Have I missed something, then? Apart from some random person asserting this on BoingBoing, where does the cited NZ government Q&A document actually say or even imply that copyright will be extended backwards over existing public domain works?
and taking works out of the public domain and putting them back into copyright’s restrictions
I’m confused how the BB write-up reached that conclusion. I’ve skimmed the linked NZ government PDF, but even when reading the direct passage they’ve quoted I can’t see which part states that existing public domain works will be pulled back under copyright protection. In fact, it’s stated that the extension will take place over time, which to me suggests that we’ll more likely go through a roughly 20 year period when nothing new comes out of copyright, as opposed to extending copyright backwards over current public domain works. Have I missed something?
Anyway, I’m still concerned by the costing of $55 million being used to fully justify the extension. This might be strictly correct if only considering a monetary amount New Zealanders will need to pay for old material that would have otherwise been free, but it doesn’t seem to take any account of the costs from not being able to legally access and use other material which the owners aren’t selling, or which might never have been found until it left copyright (again the ease of using Papers Past is a great example of this).
Owners mightn’t be selling because they’re more interested in control of information than in money, or because they can’t be bothered to go through the admin of giving permission, or because they choose to charge much more than those who want it might be able to pay, or simply because they can’t be tracked down so long after creation. The last one is increasingly likely with terms being lengthened, and even worse when there’s joint authorship and so potentially multiple authors or inheriting owners to track down.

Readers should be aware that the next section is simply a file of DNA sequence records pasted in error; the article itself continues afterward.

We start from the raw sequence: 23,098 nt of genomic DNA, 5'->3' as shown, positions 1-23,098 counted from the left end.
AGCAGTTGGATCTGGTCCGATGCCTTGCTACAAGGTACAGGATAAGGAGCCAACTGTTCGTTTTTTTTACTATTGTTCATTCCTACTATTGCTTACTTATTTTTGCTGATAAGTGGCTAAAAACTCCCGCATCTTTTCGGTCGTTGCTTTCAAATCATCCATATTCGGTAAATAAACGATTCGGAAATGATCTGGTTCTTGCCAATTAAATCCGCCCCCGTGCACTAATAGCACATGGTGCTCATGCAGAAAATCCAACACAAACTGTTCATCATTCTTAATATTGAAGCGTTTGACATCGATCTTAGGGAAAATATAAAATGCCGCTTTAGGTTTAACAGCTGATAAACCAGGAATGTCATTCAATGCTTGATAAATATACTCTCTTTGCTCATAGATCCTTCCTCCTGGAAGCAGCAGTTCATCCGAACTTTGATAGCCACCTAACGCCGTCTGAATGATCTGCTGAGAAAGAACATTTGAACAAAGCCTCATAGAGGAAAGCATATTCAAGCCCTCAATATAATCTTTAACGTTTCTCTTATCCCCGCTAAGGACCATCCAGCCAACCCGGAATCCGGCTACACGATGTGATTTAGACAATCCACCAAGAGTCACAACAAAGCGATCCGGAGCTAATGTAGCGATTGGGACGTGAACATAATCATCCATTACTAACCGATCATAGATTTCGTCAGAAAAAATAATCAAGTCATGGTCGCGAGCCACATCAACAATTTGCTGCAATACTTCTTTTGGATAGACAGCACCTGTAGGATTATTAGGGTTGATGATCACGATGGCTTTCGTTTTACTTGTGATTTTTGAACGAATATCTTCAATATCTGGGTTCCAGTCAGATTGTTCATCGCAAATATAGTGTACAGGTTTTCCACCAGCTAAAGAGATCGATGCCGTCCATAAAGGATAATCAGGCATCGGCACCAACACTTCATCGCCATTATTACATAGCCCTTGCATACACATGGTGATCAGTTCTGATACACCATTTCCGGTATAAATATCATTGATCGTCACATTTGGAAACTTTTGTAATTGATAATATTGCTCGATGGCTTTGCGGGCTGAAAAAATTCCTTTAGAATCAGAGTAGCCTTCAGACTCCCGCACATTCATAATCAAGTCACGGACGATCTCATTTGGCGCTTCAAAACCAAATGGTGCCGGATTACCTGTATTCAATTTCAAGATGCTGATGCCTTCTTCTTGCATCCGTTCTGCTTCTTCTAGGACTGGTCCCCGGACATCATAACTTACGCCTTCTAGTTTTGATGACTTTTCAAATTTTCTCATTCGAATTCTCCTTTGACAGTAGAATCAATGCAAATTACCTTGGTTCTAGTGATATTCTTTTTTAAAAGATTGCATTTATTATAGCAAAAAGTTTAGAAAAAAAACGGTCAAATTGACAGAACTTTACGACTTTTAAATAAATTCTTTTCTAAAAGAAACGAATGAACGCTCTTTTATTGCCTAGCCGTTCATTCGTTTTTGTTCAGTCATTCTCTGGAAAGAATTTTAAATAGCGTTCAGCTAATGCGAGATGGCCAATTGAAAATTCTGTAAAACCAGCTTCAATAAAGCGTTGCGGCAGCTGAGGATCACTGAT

It varies from country to country
Thanks for that, and I appreciate that copyright has a diverse history. Is anyone aware of a proper description of the reasoning behind NZ's copyright law? I've been trying to find some kind of official explanation since this discussion began, and while the Copyright Act, Consumer NZ and the Copyight Council all do an okay job in explaining the mechanics of what copyright is and how it works, none really get into why we have it in NZ.
For me the only reasonable excuse is to create incentive, but I know not everyone thinks this, and maybe that's encouraged by such lengthy copyright terms giving an impression that it's more about letting creators retain control over distribution in perpetuity.
But if it creates a revenue stream for them, then removing copyright restrictions also removes a tangible benefit for them.